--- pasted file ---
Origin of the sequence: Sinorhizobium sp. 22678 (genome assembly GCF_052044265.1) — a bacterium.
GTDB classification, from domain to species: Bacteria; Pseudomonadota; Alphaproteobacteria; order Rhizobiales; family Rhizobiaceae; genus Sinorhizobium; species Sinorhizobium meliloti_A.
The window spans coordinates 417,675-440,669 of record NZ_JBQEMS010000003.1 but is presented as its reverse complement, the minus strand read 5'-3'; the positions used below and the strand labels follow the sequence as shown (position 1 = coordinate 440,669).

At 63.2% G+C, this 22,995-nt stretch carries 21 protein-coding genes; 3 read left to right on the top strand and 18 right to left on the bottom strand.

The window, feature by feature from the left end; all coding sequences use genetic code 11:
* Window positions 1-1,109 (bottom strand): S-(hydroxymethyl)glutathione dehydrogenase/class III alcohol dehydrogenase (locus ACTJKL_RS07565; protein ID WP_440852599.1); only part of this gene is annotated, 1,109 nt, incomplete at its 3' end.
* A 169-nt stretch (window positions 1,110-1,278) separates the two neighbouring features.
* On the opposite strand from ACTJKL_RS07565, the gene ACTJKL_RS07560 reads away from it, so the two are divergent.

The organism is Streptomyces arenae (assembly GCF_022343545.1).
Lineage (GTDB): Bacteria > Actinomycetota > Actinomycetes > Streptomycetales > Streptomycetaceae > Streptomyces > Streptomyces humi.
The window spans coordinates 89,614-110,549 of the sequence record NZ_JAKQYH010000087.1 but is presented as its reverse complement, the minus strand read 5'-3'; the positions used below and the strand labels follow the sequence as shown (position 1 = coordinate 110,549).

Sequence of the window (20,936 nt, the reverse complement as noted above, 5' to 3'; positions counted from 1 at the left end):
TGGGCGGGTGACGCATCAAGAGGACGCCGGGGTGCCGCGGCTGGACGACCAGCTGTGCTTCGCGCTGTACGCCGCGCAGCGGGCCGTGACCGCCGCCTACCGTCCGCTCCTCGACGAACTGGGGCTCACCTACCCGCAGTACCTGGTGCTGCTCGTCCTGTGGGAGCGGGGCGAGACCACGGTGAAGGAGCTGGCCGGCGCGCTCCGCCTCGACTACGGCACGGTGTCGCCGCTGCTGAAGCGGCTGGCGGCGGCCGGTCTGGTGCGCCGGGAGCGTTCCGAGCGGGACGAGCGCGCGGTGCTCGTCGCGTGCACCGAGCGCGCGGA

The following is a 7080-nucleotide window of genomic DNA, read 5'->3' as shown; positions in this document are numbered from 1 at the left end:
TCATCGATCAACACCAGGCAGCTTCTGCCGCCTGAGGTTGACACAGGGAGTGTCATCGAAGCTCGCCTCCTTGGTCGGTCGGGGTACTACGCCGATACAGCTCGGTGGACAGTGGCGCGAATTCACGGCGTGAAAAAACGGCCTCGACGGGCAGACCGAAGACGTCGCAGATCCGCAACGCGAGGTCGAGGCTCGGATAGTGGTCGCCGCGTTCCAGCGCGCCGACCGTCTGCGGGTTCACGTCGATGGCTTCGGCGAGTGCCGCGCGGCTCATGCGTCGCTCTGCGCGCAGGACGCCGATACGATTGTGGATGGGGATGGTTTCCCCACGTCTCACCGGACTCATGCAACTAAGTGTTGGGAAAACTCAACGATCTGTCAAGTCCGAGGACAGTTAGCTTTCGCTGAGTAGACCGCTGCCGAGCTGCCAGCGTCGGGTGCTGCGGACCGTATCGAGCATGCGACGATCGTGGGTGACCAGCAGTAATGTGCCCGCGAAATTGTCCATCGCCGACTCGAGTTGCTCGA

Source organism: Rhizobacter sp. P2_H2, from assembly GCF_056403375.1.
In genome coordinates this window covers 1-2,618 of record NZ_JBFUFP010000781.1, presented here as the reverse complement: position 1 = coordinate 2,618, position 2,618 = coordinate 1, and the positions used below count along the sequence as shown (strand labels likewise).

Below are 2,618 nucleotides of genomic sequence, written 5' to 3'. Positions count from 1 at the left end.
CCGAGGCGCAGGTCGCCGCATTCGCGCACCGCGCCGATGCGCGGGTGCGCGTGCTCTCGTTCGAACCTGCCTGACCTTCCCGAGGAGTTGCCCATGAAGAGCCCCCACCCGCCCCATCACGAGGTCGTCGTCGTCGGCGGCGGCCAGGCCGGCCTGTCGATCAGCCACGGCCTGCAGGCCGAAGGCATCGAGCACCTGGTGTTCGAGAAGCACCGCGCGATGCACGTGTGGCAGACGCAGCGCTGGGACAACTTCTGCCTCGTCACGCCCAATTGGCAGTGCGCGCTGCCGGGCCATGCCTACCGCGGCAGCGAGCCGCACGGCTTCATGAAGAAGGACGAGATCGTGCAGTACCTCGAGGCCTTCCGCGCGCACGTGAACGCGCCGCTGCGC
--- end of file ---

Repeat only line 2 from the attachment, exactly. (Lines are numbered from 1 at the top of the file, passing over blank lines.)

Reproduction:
GTDB classification, from domain to species: Bacteria; Pseudomonadota; Alphaproteobacteria; order Rhizobiales; family Rhizobiaceae; genus Sinorhizobium; species Sinorhizobium meliloti_A.